Baby steps. Early defects in motor control may signal problems with alcohol later in life.

A Baby Walks into a Bar

Minor developmental delays early in life, like beginning to walk later than average, may forecast alcoholism, according to a new study. The authors suggest that such problems with early childhood brain development may in fact contribute to the disease.

The brain's cerebellum plays a crucial role in motor development and the control of fine, coordinated movements such as walking and playing musical instruments. Some researchers have proposed that the region is also involved in impulse control and that a dysfunctional cerebellum may therefore predispose to addiction. This theory led pharmacologist Ann Manzardo of the University of Kansas Medical Center in Kansas City, Kansas, to ask whether variations in early motor performance might predict alcoholism later in life.

To test the theory, Manzardo's team analyzed data from a well-known Danish alcoholism study that followed 330 baby boys--two thirds of whom had alcoholic fathers--through their 40s. Looking at motor development and the frequency of alcoholism in the subjects at age 30, Manzardo and her team discovered that 77% of the alcoholics had not yet been able to walk at 12 months of age, compared to 43% of nonalcoholics. Because the cerebellum is involved in motor development, Manzardo says the region may be an additional marker for alcoholic tendencies. As such, she says, "we need to focus more on early childhood brain development to see if there are contributing factors to the development of alcoholism." The team reports its findings this month in the journal Alcoholism: Clinical & Experimental Research.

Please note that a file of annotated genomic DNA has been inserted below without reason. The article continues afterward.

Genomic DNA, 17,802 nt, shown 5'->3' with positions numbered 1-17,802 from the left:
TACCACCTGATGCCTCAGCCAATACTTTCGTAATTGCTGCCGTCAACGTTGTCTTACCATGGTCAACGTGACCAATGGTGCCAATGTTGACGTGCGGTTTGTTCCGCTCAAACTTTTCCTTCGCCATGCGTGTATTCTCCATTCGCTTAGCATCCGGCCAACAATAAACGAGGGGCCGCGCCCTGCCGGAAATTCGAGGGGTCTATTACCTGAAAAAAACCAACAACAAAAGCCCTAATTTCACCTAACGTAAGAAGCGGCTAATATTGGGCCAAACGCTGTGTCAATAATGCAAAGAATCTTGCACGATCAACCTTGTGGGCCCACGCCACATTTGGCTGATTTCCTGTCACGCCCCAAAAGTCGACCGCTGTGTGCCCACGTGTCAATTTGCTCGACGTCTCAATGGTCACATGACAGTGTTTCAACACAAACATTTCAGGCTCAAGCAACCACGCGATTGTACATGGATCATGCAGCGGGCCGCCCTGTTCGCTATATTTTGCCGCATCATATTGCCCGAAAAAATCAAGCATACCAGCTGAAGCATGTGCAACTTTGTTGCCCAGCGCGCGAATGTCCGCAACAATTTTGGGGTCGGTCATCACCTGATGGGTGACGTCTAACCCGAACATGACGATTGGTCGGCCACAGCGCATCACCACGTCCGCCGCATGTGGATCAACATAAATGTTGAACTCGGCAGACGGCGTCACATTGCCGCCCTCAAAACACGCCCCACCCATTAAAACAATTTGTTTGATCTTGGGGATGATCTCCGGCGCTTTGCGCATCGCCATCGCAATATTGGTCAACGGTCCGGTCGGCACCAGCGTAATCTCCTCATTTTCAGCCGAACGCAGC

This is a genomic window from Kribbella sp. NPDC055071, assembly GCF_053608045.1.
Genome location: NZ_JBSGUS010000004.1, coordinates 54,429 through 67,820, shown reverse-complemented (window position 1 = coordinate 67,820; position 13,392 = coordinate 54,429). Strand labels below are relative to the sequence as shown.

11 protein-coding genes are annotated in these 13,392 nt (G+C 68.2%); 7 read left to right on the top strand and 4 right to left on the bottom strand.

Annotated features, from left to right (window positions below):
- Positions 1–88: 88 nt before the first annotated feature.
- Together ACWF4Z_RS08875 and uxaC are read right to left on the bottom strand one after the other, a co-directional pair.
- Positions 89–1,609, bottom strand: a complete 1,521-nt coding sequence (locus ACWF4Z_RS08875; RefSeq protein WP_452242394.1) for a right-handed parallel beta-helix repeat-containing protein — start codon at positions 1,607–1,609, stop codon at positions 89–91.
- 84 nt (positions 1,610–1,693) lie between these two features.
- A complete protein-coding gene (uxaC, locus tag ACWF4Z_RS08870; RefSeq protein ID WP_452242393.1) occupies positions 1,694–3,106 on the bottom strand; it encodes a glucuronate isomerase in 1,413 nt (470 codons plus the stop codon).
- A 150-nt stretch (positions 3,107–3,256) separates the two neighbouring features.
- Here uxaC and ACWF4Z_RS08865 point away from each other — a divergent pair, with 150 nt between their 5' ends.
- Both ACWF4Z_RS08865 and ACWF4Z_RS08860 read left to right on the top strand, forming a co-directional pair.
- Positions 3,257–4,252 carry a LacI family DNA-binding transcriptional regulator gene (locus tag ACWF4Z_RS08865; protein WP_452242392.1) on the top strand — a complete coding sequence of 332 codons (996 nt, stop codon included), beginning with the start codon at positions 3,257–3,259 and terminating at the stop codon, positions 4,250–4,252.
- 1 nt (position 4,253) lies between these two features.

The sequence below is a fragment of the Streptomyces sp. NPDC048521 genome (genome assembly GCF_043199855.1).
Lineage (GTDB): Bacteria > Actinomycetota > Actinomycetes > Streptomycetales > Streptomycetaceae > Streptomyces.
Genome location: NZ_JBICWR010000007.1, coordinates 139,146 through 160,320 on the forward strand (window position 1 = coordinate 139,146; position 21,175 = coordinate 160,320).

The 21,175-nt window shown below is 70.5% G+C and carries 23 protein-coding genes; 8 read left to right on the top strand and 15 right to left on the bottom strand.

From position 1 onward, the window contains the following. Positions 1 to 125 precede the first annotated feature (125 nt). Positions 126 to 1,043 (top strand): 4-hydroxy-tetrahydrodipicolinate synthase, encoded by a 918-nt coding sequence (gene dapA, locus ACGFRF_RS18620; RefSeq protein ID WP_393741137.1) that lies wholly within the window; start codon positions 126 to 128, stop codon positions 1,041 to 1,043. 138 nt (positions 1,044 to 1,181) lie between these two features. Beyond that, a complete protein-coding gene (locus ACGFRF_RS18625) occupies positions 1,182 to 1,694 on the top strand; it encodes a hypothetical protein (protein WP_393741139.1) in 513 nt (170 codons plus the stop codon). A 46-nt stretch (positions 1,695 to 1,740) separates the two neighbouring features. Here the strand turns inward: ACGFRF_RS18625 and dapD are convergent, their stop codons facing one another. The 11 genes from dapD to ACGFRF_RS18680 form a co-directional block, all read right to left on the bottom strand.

The study is important because "the cerebellum has been overlooked as playing a possible role in the development of alcoholism," says Marc Schuckit, a psychiatrist at San Diego Veterans hospital and University of California (UC), San Diego. But according to Mary O'Connor, a psychologist specializing in prenatal alcohol exposure at the UC, Los Angeles School of Medicine, the study does not conclusively implicate the cerebellum in alcoholism. The motor defects, she says, may just be a sign of a general developmental delay that could be caused by a variety of factors.

Related site
National Institute on Alcohol Abuse and Alcoholism

Posted in Brain & Behavior